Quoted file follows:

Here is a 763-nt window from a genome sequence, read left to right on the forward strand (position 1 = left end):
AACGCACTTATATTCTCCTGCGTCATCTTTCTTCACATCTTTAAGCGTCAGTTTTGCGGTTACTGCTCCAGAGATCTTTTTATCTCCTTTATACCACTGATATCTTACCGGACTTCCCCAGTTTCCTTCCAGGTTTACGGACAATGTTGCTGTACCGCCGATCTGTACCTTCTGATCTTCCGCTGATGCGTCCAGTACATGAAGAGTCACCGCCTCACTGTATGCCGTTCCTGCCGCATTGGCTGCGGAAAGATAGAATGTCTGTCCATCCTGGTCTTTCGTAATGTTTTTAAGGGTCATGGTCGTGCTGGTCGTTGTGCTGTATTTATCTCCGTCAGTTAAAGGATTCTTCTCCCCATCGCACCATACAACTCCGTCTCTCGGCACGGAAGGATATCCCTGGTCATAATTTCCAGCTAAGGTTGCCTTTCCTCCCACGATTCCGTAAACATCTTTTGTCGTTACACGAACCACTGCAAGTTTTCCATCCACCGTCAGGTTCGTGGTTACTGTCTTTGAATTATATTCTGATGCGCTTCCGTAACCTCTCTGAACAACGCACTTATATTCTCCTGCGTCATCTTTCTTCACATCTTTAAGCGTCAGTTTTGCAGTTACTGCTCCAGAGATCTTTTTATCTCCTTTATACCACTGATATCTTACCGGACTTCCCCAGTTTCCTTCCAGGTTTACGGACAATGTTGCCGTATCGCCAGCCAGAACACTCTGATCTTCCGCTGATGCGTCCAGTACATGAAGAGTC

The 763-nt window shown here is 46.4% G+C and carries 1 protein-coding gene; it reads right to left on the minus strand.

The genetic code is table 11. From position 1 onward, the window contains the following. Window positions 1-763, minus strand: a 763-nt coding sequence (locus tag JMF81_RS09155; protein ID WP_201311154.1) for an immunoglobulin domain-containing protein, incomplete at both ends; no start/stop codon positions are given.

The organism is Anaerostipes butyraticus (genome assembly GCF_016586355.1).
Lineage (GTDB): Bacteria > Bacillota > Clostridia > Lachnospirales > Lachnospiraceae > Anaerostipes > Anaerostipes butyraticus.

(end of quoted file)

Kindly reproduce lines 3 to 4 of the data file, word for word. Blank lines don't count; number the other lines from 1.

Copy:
The 763-nt window shown here is 46.4% G+C and carries 1 protein-coding gene; it reads right to left on the minus strand.

The genetic code is table 11. From position 1 onward, the window contains the following. Window positions 1-763, minus strand: a 763-nt coding sequence (locus tag JMF81_RS09155; protein ID WP_201311154.1) for an immunoglobulin domain-containing protein, incomplete at both ends; no start/stop codon positions are given.